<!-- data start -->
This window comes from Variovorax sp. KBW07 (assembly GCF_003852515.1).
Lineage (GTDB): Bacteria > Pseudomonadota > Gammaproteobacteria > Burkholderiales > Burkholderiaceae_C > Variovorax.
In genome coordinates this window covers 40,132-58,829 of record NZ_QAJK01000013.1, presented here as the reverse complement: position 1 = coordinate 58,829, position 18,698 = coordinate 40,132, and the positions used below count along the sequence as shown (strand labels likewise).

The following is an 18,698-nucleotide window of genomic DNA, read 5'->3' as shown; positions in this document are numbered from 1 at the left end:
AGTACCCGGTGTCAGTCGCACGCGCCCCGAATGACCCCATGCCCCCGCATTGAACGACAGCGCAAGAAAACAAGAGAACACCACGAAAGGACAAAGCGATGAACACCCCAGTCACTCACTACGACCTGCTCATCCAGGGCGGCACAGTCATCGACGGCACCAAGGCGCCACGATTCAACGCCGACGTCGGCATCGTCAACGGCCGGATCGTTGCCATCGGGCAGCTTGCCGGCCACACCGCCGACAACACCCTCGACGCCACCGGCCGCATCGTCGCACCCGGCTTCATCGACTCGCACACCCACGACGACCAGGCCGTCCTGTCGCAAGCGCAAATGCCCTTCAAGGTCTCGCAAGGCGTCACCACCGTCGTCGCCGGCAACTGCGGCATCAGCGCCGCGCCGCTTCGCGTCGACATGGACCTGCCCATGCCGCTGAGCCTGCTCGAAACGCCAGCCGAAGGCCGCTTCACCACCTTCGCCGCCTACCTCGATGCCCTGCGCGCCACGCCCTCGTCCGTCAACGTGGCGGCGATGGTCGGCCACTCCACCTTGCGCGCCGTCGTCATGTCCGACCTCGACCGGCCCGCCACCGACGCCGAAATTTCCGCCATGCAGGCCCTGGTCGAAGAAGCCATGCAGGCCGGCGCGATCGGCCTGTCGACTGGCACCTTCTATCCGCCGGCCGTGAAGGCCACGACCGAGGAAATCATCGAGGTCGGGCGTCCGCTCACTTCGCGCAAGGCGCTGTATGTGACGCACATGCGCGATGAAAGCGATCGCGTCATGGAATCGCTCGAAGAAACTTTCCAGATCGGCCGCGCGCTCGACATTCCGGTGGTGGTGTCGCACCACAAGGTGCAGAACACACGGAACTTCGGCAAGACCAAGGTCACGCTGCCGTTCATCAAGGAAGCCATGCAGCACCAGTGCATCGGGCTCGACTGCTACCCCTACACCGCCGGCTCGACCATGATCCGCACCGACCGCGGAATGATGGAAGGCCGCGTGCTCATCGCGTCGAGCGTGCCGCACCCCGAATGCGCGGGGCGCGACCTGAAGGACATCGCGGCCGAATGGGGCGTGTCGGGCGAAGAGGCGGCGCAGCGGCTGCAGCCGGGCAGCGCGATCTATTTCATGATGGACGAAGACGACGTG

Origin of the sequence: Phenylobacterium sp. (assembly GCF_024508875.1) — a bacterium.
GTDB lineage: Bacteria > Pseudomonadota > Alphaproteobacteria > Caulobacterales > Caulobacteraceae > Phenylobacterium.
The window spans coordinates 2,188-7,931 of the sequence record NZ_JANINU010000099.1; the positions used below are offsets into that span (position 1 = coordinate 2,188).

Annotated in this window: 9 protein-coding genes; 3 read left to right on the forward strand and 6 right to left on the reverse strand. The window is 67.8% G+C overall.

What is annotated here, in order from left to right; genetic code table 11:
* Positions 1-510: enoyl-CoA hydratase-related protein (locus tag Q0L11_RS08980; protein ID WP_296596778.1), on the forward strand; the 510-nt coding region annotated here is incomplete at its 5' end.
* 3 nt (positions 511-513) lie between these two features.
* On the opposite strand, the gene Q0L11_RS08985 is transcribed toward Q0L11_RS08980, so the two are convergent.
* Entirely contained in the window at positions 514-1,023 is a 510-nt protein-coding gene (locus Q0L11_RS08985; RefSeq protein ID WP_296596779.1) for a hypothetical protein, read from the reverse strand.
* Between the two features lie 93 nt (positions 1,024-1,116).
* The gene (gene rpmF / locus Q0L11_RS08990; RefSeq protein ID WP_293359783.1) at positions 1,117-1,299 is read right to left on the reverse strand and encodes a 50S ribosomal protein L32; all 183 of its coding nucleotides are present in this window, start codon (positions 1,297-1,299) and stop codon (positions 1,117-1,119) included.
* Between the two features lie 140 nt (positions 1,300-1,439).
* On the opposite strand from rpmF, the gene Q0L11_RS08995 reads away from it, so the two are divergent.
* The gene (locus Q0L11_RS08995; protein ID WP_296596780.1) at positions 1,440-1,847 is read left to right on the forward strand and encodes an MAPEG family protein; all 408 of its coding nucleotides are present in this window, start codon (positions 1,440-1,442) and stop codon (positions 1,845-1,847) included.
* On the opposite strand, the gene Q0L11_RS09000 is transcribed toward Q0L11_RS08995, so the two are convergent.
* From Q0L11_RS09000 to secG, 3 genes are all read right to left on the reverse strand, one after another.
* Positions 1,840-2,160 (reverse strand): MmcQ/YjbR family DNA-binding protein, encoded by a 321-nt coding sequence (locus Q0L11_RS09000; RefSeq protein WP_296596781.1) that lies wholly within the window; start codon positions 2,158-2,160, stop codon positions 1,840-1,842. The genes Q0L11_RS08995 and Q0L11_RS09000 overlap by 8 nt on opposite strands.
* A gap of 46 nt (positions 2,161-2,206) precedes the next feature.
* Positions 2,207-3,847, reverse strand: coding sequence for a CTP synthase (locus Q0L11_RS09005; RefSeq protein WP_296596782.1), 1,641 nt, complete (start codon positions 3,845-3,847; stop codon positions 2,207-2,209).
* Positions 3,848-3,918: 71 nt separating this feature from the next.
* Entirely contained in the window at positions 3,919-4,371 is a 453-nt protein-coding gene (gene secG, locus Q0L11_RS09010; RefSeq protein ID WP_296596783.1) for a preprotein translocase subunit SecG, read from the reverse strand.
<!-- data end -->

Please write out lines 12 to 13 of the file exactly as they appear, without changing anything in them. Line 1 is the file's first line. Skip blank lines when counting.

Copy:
* 3 nt (positions 511-513) lie between these two features.
* On the opposite strand, the gene Q0L11_RS08985 is transcribed toward Q0L11_RS08980, so the two are convergent.